An earlier column last September (“Innovation is Changing Preproduct-Development R&D,” Sept. 5) addressed the widespread growth over the past 12 years in industry innovation activities that precede product development. Historically, only companies in the life-sciences industries and a handful of others commit significant resources prior to product development. Today, three-quarters of all companies have innovation and design resources engaged in development before they have defined products that go through product-development processes.

This growth in predevelopment activity is likely a manifestation of Western companies trying to improve their ability to innovate. It also likely results from years of self-inflicted corporate pain when companies try to bring innovative products to market quickly — having to set product-release dates despite being unable to accurately predict how long development would take. Finally, the lean and Six Sigma movements of the past two decades have helped companies execute but have made innovation in product development more difficult.

Regardless of the reason, predevelopment processes are a step forward in the management science that companies use. Innovation typically requires some type of divergence. Product-development processes, however, are convergent in nature. Dedicated corporate functions and processes that enable divergence for innovation purposes are long overdue.

This corporate “experiment” of the past 12 years with preproduct development has evidently worked fairly well. Taking “schedule busters” out of product development is now preferred. How do we know? Well, it is almost an unwritten rule that within companies, the creation infrastructure in companies for activities lags creation of the activities themselves. If an activity does not bear fruit, its infrastructure is typically never built. Corporations are moving aggressively to create infrastructure — processes and guidelines — that addresses the specific needs of “not-ready-to-schedule” technologies and capabilities. Growth in these infrastructures over the past five years has been significant.

Applied research precedes advanced development. The difference between the two is usually subtle. Applied research typically does not have specific product targets and it usually involves some type of “enabling technology or feature” with an unproven technical or market feasibility. Advanced development, on the other hand typically takes a feasible technology or feature and further reduces its variability so it can be reasonably forecast within the constraints of time-bounded product-development processes.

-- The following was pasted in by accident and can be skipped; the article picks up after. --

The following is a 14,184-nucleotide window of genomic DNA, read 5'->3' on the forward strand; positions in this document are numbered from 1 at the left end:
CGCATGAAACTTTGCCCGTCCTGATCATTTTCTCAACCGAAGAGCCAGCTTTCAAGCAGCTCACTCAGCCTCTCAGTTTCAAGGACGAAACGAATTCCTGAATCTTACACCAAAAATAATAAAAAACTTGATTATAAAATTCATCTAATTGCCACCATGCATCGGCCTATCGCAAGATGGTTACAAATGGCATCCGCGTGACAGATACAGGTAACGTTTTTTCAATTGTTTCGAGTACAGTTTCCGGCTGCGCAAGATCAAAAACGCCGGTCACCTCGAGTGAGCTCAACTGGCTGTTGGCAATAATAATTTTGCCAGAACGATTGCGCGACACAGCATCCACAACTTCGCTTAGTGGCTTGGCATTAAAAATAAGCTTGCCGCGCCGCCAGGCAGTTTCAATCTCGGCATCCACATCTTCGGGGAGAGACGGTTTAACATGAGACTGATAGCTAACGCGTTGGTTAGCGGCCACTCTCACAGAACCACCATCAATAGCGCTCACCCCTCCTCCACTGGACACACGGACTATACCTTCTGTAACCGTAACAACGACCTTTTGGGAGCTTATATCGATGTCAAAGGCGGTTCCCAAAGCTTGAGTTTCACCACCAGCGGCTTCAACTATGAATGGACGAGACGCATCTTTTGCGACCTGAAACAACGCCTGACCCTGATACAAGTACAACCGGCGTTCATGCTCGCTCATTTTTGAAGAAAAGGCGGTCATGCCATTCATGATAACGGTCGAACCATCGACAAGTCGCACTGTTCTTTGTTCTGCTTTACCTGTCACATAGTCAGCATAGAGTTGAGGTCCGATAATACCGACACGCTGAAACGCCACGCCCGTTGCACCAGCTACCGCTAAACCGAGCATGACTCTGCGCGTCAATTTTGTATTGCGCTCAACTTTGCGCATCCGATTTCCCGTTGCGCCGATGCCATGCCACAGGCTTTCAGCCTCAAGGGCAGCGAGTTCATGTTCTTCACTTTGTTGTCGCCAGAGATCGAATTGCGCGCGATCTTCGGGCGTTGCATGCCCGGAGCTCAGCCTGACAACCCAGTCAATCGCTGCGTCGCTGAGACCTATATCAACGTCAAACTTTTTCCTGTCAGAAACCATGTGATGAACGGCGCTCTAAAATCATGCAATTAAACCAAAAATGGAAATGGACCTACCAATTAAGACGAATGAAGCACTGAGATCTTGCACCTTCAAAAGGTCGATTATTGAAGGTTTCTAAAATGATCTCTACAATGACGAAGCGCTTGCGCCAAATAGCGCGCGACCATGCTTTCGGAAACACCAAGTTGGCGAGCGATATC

During the past five years, there has been a near-quadrupling of applied-research processes and a 50% increase in advanced-development processes. In addition, the number of generalized preproduct-development processes has risen by 25%. These generalized processes are flexible enough to handle projects in both applied research and advanced development. Three-quarters of all companies have preproduct-development activities, and 85 to 90% of those companies also have one or more documented processes or guidelines to organize and facilitate those activities. The rest of the companies wanting innovation in their portfolio that customers or markets can recognize will soon follow. Companies offering process-management software for product development will be adding modules that address preproduct-development activities. Metrics and measures for these processes will come next. Industry leaders have already begun the measurement process.

As time goes on, product development will increasingly become execution oriented. If you personally seek more creativity challenges than execution challenges, you may wish to see if you can move upstream. Innovation will always be inherent in product development, but breakthroughs and disruptive innovations will likely be found in emerging applied research and advanced development organizations in the years ahead.